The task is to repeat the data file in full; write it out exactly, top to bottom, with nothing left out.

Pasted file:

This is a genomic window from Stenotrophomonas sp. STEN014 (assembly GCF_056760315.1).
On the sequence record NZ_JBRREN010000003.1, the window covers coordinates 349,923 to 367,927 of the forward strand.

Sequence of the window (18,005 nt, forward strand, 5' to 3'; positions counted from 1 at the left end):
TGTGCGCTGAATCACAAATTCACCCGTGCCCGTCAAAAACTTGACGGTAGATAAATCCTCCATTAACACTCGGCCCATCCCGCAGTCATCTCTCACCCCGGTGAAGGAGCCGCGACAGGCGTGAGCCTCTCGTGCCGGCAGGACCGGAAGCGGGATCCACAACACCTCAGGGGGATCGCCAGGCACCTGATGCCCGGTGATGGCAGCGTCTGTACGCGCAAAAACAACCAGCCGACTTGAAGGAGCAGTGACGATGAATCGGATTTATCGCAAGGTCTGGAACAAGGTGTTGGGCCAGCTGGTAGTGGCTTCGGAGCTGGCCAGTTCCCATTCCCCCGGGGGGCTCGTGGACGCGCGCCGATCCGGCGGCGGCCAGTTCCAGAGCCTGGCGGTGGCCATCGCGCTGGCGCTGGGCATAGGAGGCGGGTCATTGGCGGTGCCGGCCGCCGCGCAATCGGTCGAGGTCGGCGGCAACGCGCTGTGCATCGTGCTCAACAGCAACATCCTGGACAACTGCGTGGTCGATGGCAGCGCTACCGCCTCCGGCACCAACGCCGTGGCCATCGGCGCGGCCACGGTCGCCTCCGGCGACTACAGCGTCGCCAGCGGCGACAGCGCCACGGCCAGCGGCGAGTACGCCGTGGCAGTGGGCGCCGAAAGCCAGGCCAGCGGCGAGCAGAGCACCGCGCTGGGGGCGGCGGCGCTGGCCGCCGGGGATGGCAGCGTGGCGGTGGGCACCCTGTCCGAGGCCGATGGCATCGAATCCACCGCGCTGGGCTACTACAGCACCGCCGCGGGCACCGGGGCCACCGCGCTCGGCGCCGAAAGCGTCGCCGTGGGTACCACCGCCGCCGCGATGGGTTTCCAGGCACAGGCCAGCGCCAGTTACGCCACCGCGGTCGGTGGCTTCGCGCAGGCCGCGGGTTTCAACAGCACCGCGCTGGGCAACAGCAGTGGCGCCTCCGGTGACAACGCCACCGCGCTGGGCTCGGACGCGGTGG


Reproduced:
This is a genomic window from Stenotrophomonas sp. STEN014 (assembly GCF_056760315.1).
On the sequence record NZ_JBRREN010000003.1, the window covers coordinates 349,923 to 367,927 of the forward strand.

Sequence of the window (18,005 nt, forward strand, 5' to 3'; positions counted from 1 at the left end):
TGTGCGCTGAATCACAAATTCACCCGTGCCCGTCAAAAACTTGACGGTAGATAAATCCTCCATTAACACTCGGCCCATCCCGCAGTCATCTCTCACCCCGGTGAAGGAGCCGCGACAGGCGTGAGCCTCTCGTGCCGGCAGGACCGGAAGCGGGATCCACAACACCTCAGGGGGATCGCCAGGCACCTGATGCCCGGTGATGGCAGCGTCTGTACGCGCAAAAACAACCAGCCGACTTGAAGGAGCAGTGACGATGAATCGGATTTATCGCAAGGTCTGGAACAAGGTGTTGGGCCAGCTGGTAGTGGCTTCGGAGCTGGCCAGTTCCCATTCCCCCGGGGGGCTCGTGGACGCGCGCCGATCCGGCGGCGGCCAGTTCCAGAGCCTGGCGGTGGCCATCGCGCTGGCGCTGGGCATAGGAGGCGGGTCATTGGCGGTGCCGGCCGCCGCGCAATCGGTCGAGGTCGGCGGCAACGCGCTGTGCATCGTGCTCAACAGCAACATCCTGGACAACTGCGTGGTCGATGGCAGCGCTACCGCCTCCGGCACCAACGCCGTGGCCATCGGCGCGGCCACGGTCGCCTCCGGCGACTACAGCGTCGCCAGCGGCGACAGCGCCACGGCCAGCGGCGAGTACGCCGTGGCAGTGGGCGCCGAAAGCCAGGCCAGCGGCGAGCAGAGCACCGCGCTGGGGGCGGCGGCGCTGGCCGCCGGGGATGGCAGCGTGGCGGTGGGCACCCTGTCCGAGGCCGATGGCATCGAATCCACCGCGCTGGGCTACTACAGCACCGCCGCGGGCACCGGGGCCACCGCGCTCGGCGCCGAAAGCGTCGCCGTGGGTACCACCGCCGCCGCGATGGGTTTCCAGGCACAGGCCAGCGCCAGTTACGCCACCGCGGTCGGTGGCTTCGCGCAGGCCGCGGGTTTCAACAGCACCGCGCTGGGCAACAGCAGTGGCGCCTCCGGTGACAACGCCACCGCGCTGGGCTCGGACGCGGTGG